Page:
Mick Mulvaney

In Ralph Norman, Trump Gets a Strong Ally
Incoming South Carolina congressman gives president an A-plus

South Carolina Rep.-elect Ralph Norman won on his second attempt for the 5th District seat. (Courtesy Ralph Norman for Congress)

Republican Ralph Norman, a developer of hotels, shopping centers, and retail stores, won a House seat 11 years after his first unsuccessful bid for the same South Carolina seat in 2006.

In Tuesday’s 5th District special election to replace former Rep. Mick Mulvaney, who resigned from the House to become head of the Office of Management and Budget, Norman defeated Democrat Archie Parnell, a former Goldman Sachs executive and tax lawyer by an unexpectedly close 51 percent to 48 percent margin.

Republican Ralph Norman Wins Close Race in South Carolina
GOP winner likely to join House Freedom Caucus

Republican Ralph Norman won the special election in South Carolina’s 5th District (Simone Pathé/CQ Roll Call)

Republican Ralph Norman had a good birthday Tuesday night, winning the special election to fill South Carolina’s 5th District seat, albeit by a closer-than-expected margin.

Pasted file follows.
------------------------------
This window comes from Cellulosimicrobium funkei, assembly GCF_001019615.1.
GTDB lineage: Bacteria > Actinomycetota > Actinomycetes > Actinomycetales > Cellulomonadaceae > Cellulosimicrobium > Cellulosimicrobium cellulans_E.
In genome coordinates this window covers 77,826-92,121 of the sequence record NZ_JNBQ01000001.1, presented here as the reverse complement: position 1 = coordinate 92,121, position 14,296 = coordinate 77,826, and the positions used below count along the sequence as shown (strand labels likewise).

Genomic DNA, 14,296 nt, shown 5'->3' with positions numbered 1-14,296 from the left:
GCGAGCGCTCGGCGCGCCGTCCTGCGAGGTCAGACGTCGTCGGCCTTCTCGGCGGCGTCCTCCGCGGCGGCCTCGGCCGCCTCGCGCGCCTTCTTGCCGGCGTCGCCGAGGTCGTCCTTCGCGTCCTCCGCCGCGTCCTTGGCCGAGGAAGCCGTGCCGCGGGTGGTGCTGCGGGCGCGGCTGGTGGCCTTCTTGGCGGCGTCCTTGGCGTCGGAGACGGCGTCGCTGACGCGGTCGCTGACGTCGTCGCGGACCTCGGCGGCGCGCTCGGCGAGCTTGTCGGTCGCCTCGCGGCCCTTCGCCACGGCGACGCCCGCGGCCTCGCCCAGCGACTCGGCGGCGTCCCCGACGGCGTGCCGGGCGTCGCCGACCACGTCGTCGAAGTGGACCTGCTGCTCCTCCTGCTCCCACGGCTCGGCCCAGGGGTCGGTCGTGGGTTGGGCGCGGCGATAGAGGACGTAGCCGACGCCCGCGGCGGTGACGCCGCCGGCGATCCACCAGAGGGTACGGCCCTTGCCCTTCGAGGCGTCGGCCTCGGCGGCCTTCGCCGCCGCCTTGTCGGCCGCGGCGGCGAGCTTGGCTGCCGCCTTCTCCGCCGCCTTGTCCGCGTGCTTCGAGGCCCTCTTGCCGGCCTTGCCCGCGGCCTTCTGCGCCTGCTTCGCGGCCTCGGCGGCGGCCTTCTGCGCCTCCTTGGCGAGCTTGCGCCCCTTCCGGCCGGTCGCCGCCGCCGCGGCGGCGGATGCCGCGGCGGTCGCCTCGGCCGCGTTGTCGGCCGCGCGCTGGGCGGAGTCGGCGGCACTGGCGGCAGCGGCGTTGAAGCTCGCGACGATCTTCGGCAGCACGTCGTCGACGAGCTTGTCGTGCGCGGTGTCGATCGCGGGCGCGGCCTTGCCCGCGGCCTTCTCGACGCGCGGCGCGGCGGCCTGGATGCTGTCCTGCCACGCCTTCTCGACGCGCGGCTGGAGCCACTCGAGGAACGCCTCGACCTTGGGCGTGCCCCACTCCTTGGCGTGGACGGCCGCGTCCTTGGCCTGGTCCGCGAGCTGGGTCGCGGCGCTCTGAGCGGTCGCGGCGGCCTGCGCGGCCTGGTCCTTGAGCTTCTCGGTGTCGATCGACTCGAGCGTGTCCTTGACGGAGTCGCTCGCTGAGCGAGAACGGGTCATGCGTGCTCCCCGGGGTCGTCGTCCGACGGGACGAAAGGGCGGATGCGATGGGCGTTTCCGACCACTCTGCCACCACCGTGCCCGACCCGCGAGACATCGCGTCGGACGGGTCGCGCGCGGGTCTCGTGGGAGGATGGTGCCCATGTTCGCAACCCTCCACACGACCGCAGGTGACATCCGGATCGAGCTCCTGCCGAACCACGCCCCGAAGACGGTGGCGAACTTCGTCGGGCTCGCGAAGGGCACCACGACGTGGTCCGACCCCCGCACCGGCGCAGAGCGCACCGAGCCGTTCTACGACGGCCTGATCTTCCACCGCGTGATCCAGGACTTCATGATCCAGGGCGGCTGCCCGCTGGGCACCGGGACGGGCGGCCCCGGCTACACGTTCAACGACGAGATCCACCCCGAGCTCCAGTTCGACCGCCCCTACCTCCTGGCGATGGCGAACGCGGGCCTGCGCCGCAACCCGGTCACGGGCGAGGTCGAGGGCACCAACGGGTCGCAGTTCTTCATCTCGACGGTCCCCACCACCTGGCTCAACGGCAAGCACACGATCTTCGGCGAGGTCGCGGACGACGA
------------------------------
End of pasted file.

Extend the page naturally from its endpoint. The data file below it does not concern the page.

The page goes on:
Norman defeated Democrat Archie Parnell 51 percent to 48 percent, with 100 percent of precincts reporting, according to The Associated Press. 

South Carolina’s 5th District: The Forgotten Special Election
Race overshadowed by high-dollar showdown in Georgia

Archie Parnell, the Democratic nominee in South Carolina’s 5th District, greets potential voters at a Juneteenth celebration on Saturday in Rock Hill, S.C. (Simone Pathé/CQ Roll Call)

YORK, S.C. — Just 200 miles northeast of suburban Atlanta where local and national media are trailing Democrat Jon Ossoff, South Carolina Democrat Archie Parnell — accompanied by a sitting congressman — was passing out campaign literature at a fish fry here on Saturday with just one reporter in tow.